Why Do Demand Curves for Stocks Slope Down?
AbstractRepresentative agent models are inconsistent with existing empirical evidence for steep demand curves for individual stocks. This paper resolves the puzzle by proposing that stock prices are instead set by two separate classes of investors. While the market portfolio is still priced by individual investors based on their collective risk aversion, those individual investors also delegate part of their wealth to active money managers who use that capital to price stocks in the cross-section. In equilibrium the fee charged by active managers has to equal the before-fee alpha they earn; this endogenously determines the amount of active capital and the slopes of demand curves. A calibration of the model reveals that demand curves can indeed be steep enough to match the magnitude of many empirical findings, including the price effects for stocks added to (or deleted from) the S&P 500 index.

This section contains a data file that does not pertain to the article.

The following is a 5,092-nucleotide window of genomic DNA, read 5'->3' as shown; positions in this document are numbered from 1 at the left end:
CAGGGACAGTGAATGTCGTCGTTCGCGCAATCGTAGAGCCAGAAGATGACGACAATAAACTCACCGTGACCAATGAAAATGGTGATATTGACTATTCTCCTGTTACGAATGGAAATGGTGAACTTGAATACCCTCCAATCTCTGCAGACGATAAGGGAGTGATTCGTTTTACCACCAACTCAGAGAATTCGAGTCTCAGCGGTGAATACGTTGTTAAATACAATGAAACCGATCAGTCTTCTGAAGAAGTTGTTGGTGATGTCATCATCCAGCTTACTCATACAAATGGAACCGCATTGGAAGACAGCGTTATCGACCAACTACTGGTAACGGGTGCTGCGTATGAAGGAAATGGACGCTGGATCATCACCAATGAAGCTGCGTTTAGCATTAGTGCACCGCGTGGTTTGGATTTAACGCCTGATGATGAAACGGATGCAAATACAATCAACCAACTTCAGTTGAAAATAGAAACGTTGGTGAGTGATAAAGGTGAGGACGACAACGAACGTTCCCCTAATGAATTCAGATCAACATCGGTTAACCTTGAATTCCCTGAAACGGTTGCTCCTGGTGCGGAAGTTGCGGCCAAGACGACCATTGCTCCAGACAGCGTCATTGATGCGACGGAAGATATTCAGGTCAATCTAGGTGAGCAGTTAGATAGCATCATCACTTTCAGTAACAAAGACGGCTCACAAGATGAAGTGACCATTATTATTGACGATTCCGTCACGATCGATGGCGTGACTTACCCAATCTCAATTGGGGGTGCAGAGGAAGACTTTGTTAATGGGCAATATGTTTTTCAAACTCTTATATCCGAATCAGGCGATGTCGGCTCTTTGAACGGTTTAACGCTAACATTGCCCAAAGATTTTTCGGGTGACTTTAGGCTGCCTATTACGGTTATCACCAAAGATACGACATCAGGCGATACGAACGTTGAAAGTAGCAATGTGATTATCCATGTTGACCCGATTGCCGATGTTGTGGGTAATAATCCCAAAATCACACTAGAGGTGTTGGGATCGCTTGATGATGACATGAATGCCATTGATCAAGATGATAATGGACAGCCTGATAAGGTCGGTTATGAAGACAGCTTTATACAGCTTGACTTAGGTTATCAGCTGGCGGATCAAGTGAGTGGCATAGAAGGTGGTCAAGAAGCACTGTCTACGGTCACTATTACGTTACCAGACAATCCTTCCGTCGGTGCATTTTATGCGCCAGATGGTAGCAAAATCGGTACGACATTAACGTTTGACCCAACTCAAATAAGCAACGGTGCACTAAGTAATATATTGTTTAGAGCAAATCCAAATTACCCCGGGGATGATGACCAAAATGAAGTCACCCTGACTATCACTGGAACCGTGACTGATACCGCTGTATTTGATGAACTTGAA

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Bibliographic InfoPaper provided by Yale School of Management in its series Yale School of Management Working Papers with number amz2458.
Date of creation: 01 May 2004
Date of revision: 01 Sep 2008
demand curves for stocks; delegated portfolio management; equilibrium mispricing; index premium;
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